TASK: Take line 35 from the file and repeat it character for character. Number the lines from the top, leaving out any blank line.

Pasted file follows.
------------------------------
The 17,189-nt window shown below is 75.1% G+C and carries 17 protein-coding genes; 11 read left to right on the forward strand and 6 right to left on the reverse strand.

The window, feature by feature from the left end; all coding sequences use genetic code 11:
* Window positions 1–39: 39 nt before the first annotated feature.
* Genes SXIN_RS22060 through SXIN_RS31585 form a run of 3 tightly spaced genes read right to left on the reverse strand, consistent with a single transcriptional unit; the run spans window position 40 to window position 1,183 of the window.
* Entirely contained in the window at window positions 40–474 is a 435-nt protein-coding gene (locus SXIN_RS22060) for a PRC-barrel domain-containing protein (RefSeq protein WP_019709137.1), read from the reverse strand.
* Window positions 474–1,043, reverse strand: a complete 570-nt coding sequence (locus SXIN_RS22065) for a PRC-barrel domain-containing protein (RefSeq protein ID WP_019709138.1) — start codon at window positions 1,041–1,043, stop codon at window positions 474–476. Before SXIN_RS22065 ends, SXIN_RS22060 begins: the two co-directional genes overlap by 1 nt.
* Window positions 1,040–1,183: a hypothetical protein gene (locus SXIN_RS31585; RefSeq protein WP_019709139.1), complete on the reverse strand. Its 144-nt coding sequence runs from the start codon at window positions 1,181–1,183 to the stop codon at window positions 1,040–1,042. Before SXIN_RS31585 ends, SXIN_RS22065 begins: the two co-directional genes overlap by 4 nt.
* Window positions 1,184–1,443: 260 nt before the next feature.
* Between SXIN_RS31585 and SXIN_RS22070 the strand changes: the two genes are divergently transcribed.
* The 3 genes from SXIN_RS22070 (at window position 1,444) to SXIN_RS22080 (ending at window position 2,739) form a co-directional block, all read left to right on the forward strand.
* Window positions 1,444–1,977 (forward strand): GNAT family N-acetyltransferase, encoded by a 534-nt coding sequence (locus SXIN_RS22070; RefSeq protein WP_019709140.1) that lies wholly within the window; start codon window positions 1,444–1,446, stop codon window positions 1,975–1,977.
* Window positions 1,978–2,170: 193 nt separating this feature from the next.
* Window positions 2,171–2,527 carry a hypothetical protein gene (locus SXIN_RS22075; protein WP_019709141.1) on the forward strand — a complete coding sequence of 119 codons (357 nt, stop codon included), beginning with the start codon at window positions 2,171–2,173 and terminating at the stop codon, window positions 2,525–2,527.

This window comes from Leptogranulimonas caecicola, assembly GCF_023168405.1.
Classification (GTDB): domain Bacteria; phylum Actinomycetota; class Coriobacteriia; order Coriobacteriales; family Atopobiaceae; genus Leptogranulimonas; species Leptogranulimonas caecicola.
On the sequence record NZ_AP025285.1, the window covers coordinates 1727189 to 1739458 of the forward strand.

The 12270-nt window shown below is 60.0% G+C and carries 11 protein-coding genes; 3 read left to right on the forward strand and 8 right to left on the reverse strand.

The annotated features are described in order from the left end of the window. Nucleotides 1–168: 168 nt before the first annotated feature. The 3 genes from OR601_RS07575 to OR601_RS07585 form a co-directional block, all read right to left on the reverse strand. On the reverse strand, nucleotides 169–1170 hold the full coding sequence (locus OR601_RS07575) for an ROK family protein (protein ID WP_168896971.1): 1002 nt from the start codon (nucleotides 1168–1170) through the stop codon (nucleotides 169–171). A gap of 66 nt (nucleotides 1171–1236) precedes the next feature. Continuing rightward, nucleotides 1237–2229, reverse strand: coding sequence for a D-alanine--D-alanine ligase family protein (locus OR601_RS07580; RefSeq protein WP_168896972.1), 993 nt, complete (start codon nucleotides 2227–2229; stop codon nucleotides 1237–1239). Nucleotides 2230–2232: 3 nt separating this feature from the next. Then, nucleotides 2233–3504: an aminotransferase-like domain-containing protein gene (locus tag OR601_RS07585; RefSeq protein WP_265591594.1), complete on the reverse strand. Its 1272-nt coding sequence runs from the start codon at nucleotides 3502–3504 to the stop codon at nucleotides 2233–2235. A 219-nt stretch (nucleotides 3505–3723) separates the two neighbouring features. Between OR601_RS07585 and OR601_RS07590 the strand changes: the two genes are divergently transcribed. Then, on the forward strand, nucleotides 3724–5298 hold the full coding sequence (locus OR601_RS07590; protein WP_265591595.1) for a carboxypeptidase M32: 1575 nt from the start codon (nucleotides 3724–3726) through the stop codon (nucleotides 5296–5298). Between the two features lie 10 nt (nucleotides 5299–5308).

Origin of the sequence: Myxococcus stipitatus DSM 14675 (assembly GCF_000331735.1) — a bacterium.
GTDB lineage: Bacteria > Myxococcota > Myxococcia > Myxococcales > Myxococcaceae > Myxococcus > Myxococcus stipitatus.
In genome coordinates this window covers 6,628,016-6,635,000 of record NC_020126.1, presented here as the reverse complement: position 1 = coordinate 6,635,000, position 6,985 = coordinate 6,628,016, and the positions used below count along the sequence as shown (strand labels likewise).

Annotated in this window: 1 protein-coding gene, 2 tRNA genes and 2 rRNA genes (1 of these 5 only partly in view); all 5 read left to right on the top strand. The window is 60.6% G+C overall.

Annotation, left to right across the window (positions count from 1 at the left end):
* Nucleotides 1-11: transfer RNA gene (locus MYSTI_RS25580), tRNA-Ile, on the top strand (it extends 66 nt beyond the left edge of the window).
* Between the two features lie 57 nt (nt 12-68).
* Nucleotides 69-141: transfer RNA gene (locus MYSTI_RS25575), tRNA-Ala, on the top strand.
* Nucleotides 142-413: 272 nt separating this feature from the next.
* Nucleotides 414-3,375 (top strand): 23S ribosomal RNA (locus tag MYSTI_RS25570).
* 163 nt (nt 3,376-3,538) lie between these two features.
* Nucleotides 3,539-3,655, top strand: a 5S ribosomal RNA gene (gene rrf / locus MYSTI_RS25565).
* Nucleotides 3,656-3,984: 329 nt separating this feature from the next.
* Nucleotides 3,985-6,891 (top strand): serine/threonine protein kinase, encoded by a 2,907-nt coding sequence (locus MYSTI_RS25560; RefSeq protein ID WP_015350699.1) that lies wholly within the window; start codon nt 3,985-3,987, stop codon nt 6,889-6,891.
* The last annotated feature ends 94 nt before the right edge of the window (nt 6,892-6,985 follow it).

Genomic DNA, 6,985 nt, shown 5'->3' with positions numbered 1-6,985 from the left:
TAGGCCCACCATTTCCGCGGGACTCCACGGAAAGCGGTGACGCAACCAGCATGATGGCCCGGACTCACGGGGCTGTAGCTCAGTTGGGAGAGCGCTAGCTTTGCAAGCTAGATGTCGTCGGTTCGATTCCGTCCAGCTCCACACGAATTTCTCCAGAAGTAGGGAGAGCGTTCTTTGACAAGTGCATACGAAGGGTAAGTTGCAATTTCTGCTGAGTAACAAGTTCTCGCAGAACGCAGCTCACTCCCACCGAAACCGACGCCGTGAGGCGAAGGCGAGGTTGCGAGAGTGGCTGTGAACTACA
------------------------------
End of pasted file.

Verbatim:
TAGGCCCACCATTTCCGCGGGACTCCACGGAAAGCGGTGACGCAACCAGCATGATGGCCCGGACTCACGGGGCTGTAGCTCAGTTGGGAGAGCGCTAGCTTTGCAAGCTAGATGTCGTCGGTTCGATTCCGTCCAGCTCCACACGAATTTCTCCAGAAGTAGGGAGAGCGTTCTTTGACAAGTGCATACGAAGGGTAAGTTGCAATTTCTGCTGAGTAACAAGTTCTCGCAGAACGCAGCTCACTCCCACCGAAACCGACGCCGTGAGGCGAAGGCGAGGTTGCGAGAGTGGCTGTGAACTACA